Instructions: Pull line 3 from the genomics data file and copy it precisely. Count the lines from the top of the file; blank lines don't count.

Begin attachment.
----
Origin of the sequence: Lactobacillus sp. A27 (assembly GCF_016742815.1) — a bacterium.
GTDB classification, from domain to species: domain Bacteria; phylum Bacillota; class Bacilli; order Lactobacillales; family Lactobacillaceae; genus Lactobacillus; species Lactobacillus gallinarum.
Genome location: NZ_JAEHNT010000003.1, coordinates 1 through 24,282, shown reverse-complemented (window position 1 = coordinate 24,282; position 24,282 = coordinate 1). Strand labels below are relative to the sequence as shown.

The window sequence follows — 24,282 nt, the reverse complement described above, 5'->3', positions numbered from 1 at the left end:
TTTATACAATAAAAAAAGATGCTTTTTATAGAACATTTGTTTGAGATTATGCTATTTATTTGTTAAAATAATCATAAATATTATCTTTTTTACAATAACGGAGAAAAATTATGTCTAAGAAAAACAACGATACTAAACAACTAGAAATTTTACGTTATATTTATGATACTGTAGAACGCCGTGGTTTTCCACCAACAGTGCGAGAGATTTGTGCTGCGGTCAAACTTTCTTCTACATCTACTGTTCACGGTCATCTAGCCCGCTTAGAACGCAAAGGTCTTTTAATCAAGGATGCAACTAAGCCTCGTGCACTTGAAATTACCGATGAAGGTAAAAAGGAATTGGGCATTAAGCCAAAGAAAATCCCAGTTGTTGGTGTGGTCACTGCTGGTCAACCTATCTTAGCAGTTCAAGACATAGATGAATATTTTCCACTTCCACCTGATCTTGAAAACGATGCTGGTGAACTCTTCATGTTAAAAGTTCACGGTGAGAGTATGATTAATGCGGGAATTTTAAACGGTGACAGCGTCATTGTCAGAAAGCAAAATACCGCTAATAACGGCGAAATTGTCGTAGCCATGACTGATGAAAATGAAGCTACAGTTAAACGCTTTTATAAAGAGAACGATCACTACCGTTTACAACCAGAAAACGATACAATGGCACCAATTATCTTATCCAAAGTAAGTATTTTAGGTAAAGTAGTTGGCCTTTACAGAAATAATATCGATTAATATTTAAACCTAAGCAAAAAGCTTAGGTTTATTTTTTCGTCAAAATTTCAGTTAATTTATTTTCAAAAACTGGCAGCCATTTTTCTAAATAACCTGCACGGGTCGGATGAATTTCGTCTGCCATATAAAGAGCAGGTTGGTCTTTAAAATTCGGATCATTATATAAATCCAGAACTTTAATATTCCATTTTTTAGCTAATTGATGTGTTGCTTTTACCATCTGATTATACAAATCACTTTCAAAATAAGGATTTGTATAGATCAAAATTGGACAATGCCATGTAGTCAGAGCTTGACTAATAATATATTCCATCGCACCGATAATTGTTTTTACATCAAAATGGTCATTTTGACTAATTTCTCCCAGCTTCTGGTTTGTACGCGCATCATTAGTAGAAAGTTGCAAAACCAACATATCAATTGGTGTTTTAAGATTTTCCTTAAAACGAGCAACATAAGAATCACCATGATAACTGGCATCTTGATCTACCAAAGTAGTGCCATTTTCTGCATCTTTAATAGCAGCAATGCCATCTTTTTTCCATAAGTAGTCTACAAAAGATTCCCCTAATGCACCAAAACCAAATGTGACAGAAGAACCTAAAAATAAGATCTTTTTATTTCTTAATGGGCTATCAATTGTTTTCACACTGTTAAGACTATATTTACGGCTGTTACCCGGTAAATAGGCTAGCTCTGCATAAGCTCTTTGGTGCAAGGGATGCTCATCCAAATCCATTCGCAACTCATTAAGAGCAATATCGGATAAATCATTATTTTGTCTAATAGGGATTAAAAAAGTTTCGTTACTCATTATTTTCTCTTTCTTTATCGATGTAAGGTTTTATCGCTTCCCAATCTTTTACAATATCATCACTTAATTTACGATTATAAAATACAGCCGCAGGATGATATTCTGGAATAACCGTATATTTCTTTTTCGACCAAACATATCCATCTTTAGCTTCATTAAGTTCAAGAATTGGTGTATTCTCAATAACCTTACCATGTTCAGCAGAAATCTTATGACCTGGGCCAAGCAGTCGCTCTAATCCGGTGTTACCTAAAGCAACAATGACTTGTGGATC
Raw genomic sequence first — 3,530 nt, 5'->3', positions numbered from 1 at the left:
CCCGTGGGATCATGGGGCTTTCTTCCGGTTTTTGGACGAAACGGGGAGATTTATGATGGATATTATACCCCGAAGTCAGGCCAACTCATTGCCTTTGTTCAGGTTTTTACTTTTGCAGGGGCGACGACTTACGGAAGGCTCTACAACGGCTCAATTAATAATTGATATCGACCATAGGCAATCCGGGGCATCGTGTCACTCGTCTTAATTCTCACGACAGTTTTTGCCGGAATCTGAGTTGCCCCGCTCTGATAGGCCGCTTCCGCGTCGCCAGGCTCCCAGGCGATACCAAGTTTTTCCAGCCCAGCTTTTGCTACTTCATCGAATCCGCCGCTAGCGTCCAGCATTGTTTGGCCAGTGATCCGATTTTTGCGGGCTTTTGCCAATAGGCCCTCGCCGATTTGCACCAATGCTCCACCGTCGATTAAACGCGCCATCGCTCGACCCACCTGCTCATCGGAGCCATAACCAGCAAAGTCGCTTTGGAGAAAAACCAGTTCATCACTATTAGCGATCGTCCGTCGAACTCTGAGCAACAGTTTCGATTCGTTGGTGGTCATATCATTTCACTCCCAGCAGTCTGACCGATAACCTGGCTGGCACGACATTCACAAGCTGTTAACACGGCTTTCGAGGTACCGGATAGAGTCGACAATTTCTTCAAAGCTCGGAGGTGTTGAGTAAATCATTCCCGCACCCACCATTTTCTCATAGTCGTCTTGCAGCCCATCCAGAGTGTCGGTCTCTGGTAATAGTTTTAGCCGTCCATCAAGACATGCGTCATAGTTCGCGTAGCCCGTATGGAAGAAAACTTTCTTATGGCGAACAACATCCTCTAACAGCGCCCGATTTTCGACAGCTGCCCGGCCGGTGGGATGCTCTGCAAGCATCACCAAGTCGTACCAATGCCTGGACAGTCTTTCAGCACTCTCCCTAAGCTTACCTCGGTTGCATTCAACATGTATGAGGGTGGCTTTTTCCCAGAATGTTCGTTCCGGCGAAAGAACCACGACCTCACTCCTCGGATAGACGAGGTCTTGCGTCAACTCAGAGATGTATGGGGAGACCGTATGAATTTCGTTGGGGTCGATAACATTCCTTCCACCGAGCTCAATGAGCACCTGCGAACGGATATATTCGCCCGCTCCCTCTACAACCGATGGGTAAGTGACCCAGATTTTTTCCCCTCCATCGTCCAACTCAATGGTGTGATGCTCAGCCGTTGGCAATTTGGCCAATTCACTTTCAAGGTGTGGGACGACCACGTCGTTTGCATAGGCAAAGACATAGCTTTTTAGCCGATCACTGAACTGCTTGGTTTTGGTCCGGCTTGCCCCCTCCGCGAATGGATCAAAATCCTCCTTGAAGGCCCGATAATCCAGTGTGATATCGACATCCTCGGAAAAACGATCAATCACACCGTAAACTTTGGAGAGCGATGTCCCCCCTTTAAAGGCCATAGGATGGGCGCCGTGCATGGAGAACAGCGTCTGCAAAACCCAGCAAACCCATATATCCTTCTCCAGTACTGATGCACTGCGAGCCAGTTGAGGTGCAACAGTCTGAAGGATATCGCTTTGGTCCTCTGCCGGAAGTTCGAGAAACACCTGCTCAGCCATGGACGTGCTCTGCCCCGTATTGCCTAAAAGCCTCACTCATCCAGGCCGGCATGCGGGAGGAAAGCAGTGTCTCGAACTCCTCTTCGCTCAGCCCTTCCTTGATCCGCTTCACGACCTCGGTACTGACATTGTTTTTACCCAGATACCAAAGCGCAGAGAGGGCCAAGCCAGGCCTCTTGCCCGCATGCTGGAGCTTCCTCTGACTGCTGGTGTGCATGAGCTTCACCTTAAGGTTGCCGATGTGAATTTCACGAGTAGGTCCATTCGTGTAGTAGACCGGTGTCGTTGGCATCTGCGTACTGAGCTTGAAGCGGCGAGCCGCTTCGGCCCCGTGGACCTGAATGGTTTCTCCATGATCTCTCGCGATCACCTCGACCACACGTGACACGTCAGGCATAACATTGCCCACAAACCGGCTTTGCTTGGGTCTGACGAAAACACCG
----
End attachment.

Genome location: NZ_JAEHNT010000003.1, coordinates 1 through 24,282, shown reverse-complemented (window position 1 = coordinate 24,282; position 24,282 = coordinate 1). Strand labels below are relative to the sequence as shown.